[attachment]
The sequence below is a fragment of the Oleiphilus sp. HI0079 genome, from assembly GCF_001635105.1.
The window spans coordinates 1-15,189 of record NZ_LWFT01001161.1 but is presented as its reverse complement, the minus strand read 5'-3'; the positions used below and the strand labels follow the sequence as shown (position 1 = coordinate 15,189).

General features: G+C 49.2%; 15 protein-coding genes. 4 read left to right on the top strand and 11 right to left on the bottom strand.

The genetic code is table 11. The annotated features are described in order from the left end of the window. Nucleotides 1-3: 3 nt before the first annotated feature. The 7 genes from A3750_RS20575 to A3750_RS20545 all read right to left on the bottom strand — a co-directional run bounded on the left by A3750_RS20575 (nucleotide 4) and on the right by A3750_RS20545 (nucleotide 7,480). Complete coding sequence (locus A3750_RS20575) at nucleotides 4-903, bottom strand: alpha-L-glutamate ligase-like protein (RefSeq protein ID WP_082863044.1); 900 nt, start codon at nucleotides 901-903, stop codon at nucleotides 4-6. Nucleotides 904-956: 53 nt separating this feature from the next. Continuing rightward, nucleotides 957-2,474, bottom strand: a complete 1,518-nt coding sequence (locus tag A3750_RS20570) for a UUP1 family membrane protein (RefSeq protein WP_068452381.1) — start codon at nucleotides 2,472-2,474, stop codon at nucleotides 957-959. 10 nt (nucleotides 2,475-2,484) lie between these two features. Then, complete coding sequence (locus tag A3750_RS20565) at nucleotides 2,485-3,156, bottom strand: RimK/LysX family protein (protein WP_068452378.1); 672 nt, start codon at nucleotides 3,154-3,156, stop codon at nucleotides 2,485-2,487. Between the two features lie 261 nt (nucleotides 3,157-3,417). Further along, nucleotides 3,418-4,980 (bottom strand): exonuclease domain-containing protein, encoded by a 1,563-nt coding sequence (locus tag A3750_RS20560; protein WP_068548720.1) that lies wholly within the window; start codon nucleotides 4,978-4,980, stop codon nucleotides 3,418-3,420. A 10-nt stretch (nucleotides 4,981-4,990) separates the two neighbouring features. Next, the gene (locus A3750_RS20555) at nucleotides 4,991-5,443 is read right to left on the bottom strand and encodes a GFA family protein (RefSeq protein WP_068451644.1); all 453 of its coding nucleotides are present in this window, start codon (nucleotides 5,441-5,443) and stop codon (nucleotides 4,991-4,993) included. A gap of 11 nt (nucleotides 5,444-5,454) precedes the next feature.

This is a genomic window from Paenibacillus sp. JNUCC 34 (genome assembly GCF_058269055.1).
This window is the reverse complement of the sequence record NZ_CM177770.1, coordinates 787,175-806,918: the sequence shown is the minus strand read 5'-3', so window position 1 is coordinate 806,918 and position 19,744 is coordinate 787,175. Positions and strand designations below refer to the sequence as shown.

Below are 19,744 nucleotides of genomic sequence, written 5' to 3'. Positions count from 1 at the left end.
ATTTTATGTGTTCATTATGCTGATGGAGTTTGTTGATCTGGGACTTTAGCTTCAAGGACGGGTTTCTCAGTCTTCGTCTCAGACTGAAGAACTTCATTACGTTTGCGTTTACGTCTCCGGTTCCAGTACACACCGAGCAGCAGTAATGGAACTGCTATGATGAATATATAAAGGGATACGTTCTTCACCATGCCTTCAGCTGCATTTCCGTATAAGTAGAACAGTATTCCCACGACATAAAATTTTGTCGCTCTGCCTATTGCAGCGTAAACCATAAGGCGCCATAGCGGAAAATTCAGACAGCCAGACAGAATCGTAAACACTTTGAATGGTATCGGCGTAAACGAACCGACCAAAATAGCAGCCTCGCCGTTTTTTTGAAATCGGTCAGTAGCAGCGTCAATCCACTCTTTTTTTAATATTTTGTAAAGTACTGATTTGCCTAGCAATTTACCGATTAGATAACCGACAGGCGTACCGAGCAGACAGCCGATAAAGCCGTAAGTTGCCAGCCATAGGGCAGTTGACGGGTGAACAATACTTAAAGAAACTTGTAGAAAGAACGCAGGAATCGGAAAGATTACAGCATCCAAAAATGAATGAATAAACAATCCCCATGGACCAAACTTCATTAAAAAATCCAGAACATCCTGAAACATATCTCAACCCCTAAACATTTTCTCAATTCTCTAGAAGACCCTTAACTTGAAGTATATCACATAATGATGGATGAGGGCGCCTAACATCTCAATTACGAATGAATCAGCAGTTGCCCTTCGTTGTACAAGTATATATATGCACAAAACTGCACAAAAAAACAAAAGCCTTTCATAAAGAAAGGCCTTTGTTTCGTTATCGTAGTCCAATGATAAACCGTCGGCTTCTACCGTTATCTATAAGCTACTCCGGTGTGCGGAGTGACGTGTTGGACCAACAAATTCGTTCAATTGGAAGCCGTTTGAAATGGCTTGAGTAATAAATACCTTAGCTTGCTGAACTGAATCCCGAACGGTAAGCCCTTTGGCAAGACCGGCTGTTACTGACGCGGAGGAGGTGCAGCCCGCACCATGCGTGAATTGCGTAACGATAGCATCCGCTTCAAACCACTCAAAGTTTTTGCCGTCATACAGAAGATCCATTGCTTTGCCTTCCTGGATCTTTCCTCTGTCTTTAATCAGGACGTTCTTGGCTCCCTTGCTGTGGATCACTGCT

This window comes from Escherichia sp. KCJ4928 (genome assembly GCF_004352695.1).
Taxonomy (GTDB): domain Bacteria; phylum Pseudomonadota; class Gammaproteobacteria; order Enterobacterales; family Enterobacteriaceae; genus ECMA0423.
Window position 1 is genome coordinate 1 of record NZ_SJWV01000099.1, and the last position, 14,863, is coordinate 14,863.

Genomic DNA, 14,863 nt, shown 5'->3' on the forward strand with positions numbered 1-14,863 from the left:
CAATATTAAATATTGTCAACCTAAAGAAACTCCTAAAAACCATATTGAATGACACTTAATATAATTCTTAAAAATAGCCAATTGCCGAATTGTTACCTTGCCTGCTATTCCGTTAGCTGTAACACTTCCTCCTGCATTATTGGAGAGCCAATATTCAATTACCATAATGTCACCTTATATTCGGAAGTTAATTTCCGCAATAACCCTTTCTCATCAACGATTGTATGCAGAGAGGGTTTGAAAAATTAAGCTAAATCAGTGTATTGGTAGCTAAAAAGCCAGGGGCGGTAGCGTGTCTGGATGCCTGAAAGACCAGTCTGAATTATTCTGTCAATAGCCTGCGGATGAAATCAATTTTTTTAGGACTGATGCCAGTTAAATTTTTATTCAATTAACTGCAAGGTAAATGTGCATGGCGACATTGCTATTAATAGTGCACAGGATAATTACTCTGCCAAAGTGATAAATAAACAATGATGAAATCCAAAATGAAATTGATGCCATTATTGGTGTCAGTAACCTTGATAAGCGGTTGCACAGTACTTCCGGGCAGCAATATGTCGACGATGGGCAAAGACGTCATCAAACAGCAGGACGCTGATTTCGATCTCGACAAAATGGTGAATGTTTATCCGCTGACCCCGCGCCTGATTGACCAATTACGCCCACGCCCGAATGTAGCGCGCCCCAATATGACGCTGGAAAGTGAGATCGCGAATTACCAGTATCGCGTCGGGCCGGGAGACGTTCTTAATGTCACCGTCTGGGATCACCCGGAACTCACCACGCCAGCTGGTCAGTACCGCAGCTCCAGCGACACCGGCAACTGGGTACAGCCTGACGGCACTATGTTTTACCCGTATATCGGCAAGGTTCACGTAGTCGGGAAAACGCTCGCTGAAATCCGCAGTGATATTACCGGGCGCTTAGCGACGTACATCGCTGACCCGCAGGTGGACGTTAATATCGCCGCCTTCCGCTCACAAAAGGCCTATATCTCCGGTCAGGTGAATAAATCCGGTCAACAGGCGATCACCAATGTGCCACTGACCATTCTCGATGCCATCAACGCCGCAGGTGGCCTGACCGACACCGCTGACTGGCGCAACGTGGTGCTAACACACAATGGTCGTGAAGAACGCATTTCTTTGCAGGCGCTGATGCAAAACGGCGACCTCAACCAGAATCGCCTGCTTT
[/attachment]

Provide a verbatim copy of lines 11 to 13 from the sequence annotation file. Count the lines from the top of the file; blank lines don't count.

Window position 1 is genome coordinate 1 of record NZ_SJWV01000099.1, and the last position, 14,863, is coordinate 14,863.

Genomic DNA, 14,863 nt, shown 5'->3' on the forward strand with positions numbered 1-14,863 from the left:
CAATATTAAATATTGTCAACCTAAAGAAACTCCTAAAAACCATATTGAATGACACTTAATATAATTCTTAAAAATAGCCAATTGCCGAATTGTTACCTTGCCTGCTATTCCGTTAGCTGTAACACTTCCTCCTGCATTATTGGAGAGCCAATATTCAATTACCATAATGTCACCTTATATTCGGAAGTTAATTTCCGCAATAACCCTTTCTCATCAACGATTGTATGCAGAGAGGGTTTGAAAAATTAAGCTAAATCAGTGTATTGGTAGCTAAAAAGCCAGGGGCGGTAGCGTGTCTGGATGCCTGAAAGACCAGTCTGAATTATTCTGTCAATAGCCTGCGGATGAAATCAATTTTTTTAGGACTGATGCCAGTTAAATTTTTATTCAATTAACTGCAAGGTAAATGTGCATGGCGACATTGCTATTAATAGTGCACAGGATAATTACTCTGCCAAAGTGATAAATAAACAATGATGAAATCCAAAATGAAATTGATGCCATTATTGGTGTCAGTAACCTTGATAAGCGGTTGCACAGTACTTCCGGGCAGCAATATGTCGACGATGGGCAAAGACGTCATCAAACAGCAGGACGCTGATTTCGATCTCGACAAAATGGTGAATGTTTATCCGCTGACCCCGCGCCTGATTGACCAATTACGCCCACGCCCGAATGTAGCGCGCCCCAATATGACGCTGGAAAGTGAGATCGCGAATTACCAGTATCGCGTCGGGCCGGGAGACGTTCTTAATGTCACCGTCTGGGATCACCCGGAACTCACCACGCCAGCTGGTCAGTACCGCAGCTCCAGCGACACCGGCAACTGGGTACAGCCTGACGGCACTATGTTTTACCCGTATATCGGCAAGGTTCACGTAGTCGGGAAAACGCTCGCTGAAATCCGCAGTGATATTACCGGGCGCTTAGCGACGTACATCGCTGACCCGCAGGTGGACGTTAATATCGCCGCCTTCCGCTCACAAAAGGCCTATATCTCCGGTCAGGTGAATAAATCCGGTCAACAGGCGATCACCAATGTGCCACTGACCATTCTCGATGCCATCAACGCCGCAGGTGGCCTGACCGACACCGCTGACTGGCGCAACGTGGTGCTAACACACAATGGTCGTGAAGAACGCATTTCTTTGCAGGCGCTGATGCAAAACGGCGACCTCAACCAGAATCGCCTGCTTT